A coach named Smart has made Georgia wise in the ways of winning

Credit: Jason Getz / Jason.Getz@ajc.com

Credit: Jason Getz / Jason.Getz@ajc.com

It was 2016, the Monday before Labor Day. Kirby Smart was readying his first Georgia team for its opener against North Carolina in the Georgia Dome. At his pregame media session, he was asked about Georgia’s most recent appearance in the Dome. He said he didn’t remember the game, which was a fib.

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The game had matched No. 3 Georgia and No. 2 Alabama for the 2012 SEC title. It was a de facto BCS semifinal. The Crimson Tide, with Smart as defensive coordinator, beat the Bulldogs 32-28. The frantic fracas ended on a play that lives in both schools’ lore. Aaron Murray’s pass was tipped by the blitzing C.J. Mosley and caught on the 5-yard-line by receiver Chris Conley. Because UGA had no more timeouts, the clock hit 0:00.

On a Monday in 2016, Smart could have turned to the whiteboard and sketched the play the Bulldogs ran and how his defenders countered. He’d called a double blitz off Georgia’s right flank – a “green dog,” in Tide parlance. Mosley did as directed, leaping above Todd Gurley’s block to deflect Murray’s delivery. Defensive back Geno Matias-Smith should have blitzed, too, but for some reason he latched onto Conley. This led to the receiver stumbling.

For Bama, it was serendipity. For Georgia, the narrow loss was one among several that led Greg McGarity to hire Smart to do what Mark Richt hadn’t done – play for a national title. On Aug. 29, 2016, Smart had no time for Memory Lane. He had business to attend, a program to resurrect. Next question, please.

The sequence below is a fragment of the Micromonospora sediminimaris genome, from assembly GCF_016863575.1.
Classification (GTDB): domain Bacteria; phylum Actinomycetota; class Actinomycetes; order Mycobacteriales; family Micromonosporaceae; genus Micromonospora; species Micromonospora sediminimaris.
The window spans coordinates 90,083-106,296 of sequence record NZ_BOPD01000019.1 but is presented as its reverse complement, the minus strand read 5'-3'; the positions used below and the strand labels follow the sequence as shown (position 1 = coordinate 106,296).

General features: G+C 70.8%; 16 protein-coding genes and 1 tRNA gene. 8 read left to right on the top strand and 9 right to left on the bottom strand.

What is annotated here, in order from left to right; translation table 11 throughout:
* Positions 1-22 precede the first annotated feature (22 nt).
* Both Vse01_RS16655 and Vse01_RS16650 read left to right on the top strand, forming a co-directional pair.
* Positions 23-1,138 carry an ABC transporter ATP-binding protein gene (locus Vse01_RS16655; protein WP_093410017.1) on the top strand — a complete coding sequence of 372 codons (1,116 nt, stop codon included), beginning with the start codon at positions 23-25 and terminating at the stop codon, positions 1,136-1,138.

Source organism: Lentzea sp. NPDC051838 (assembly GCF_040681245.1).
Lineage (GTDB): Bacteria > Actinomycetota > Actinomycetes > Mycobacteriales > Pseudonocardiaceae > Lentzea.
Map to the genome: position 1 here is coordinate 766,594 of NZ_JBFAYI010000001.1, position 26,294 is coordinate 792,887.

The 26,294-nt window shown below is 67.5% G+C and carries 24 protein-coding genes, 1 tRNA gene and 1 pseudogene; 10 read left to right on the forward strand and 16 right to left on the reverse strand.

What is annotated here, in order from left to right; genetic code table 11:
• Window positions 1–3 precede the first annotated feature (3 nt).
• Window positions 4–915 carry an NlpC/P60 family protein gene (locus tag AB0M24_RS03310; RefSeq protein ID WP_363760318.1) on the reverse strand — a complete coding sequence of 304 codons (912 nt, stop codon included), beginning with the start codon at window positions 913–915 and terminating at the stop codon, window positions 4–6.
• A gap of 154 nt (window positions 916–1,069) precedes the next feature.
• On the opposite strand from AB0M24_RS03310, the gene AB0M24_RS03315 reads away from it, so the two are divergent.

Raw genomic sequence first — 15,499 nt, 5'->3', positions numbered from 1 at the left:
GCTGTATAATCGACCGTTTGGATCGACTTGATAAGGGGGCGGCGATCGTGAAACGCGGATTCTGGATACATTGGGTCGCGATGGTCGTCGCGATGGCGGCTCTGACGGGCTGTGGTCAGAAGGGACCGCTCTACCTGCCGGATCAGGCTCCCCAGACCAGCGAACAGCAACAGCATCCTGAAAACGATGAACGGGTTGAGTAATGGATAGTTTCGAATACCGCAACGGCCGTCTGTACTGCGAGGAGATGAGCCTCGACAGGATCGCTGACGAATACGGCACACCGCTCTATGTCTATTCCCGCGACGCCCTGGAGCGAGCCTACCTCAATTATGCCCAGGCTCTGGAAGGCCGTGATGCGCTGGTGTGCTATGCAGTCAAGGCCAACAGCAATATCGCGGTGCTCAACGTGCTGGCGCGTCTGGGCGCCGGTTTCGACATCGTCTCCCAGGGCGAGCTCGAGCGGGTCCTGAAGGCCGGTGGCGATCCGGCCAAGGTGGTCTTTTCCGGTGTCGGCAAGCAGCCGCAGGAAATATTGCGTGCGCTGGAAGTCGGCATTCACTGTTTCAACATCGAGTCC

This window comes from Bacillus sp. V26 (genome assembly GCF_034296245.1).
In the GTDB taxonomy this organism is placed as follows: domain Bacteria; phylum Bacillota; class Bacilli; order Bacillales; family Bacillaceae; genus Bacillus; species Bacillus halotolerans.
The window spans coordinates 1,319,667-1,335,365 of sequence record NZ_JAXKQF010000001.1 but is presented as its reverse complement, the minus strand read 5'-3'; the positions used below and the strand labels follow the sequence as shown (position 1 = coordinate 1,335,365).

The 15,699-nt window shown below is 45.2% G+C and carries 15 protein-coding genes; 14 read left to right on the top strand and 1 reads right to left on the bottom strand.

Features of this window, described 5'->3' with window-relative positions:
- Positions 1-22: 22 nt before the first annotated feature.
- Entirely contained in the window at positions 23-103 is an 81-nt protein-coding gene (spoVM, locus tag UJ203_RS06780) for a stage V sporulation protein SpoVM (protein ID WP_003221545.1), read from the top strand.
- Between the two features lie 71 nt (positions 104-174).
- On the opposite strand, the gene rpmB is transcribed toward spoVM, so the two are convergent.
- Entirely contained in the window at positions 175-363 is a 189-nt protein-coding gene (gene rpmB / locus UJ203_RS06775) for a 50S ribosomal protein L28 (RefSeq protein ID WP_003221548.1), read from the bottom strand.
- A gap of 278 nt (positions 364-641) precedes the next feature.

The greater point – with Smart, there’s always a greater point – is that he didn’t come here to win Mr. Congeniality. He came to win, period. He has one national title. He could have another by midnight Monday.

I have no doubt he remembers every defensive set he ever called, same as Greg Maddux recalls every pitch he threw. Smart is – pun intended – wicked smart, and I don’t mean smart by football-coach standards. I mean Mensa-smart. Like Nick Saban, like Mike Krzyzewski, he’d have succeeded in whatever vocation he chose.

How do we know what Smart called his double-blitz back at Bama? Because, at media day before the Alabama played Notre Dame for 2012 title, he stood still for every question this correspondent posed about that final play. As is the case with Smart’s Georgia assistants, Saban’s staffers spoke only at pre-bowl media sessions. Back then, Smart had plenty of time to talk.

When you’re a head coach, you’re talking all the time. It can get old fast. But it’s funny. Ask Bill Belichick about the next game and you’ll get 10 words. Ask about some arcane part of football, and he’ll perform a soliloquy.

Smart can be wonky that way. At halftime against Ohio State, he didn’t give a Gipper speech. He said this: “We have way more rushing yards than they do. When you look at College Football Playoff games, the team that runs the ball better wins almost 95% of the time.”

Afterward, he wasn’t giddy over the breathless victory. He expects his team to win. His players, he believes, have been taught the right way. The right way for Smart is a blend of the old – run the ball, stop the run, pass off play-action – and the new. The sleekest offenses make defenses cover the length and breadth of the field. Georgia is great at spreading out opponents. Oh, and Stetson Bennett throws a nice deep ball.

Aristotle learned from Plato, who learned from Socrates. Smart learned from Saban, but Smart also learned from his dad, Sonny, who’d been a high-school coach, and from Chris Hatcher, his boss at Valdosta State, who ran the Air Raid as Hal Mumme’s quarterback. Smart has taken a lifetime of learning and bundled it.

The biggest moment of the Ohio State game was the timeout Smart called because he saw the Buckeyes aligning themselves in a way that looked odd. The fake punt would have brought a key first down, but the snap came a millisecond after Smart got his TO. “One of those gut reactions,” he said. “I didn’t think we had it lined up properly to stop it.”

A lifetime of watching football – and film, and more film – triggered a gut reaction in one of the biggest games of a coach’s life. Why is Georgia playing for the national championship for a third time in six years? Because their coach is named Smart. Because he is smart.